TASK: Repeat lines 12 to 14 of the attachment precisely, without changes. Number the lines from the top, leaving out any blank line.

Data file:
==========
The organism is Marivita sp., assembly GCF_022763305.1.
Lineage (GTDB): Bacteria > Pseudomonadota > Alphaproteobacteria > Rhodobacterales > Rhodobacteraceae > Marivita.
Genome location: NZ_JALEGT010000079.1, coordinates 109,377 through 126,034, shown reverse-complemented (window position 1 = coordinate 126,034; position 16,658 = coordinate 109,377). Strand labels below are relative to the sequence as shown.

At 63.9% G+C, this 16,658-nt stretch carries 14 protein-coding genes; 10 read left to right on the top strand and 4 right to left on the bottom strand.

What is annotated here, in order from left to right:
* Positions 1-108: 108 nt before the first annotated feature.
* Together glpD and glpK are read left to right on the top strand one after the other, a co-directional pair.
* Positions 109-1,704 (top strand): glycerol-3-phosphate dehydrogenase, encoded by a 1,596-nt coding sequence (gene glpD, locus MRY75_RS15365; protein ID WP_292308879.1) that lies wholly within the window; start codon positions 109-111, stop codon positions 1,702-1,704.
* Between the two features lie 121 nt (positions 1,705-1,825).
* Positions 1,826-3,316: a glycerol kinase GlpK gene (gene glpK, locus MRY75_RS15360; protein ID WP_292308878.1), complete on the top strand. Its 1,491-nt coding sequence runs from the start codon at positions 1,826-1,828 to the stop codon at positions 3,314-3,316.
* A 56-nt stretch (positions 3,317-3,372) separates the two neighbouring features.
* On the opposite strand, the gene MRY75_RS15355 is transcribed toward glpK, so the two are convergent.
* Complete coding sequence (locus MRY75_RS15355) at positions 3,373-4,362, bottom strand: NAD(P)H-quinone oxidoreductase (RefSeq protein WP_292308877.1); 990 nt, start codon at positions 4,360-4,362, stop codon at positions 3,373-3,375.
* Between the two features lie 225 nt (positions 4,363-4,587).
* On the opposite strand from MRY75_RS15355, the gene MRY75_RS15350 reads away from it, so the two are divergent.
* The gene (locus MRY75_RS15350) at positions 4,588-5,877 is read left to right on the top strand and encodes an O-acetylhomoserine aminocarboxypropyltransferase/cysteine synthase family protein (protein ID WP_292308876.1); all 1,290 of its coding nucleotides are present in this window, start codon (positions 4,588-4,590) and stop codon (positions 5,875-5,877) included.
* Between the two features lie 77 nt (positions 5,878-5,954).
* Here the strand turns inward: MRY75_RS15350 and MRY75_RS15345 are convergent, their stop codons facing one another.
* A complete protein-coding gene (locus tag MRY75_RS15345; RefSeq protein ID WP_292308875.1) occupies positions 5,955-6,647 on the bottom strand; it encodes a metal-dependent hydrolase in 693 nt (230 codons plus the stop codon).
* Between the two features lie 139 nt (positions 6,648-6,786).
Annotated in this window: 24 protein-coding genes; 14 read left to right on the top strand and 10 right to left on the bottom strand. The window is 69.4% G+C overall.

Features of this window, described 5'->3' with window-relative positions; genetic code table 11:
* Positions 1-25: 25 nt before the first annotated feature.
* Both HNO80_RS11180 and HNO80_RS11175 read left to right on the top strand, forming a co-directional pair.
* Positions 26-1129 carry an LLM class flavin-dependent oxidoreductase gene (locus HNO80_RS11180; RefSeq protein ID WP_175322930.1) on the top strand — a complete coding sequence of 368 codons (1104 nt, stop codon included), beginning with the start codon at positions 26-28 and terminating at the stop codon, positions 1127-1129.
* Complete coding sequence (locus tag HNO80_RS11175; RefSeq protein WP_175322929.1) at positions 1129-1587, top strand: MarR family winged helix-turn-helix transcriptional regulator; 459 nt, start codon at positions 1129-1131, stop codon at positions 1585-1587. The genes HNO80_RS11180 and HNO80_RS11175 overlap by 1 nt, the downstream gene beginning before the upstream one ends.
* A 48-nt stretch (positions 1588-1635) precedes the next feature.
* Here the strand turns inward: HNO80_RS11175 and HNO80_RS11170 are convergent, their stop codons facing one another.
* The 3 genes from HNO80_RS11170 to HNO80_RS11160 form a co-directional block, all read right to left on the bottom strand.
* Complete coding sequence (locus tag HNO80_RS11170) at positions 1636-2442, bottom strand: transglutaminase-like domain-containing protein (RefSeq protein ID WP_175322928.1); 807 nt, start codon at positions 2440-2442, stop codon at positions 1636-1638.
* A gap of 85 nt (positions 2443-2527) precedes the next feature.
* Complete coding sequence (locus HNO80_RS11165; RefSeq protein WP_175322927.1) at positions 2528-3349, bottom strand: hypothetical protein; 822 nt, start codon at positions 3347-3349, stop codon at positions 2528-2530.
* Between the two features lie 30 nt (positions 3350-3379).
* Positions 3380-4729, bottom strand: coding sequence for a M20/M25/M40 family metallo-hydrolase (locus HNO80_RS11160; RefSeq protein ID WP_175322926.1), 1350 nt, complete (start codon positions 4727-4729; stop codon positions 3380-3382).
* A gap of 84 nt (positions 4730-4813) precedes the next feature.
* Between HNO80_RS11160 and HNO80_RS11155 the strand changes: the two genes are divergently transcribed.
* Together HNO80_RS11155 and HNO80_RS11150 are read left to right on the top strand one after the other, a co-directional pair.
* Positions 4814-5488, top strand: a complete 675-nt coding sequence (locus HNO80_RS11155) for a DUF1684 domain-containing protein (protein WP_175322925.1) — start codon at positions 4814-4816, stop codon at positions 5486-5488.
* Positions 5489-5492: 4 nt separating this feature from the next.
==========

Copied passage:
* On the opposite strand, the gene MRY75_RS15355 is transcribed toward glpK, so the two are convergent.
* Complete coding sequence (locus MRY75_RS15355) at positions 3,373-4,362, bottom strand: NAD(P)H-quinone oxidoreductase (RefSeq protein WP_292308877.1); 990 nt, start codon at positions 4,360-4,362, stop codon at positions 3,373-3,375.
* Between the two features lie 225 nt (positions 4,363-4,587).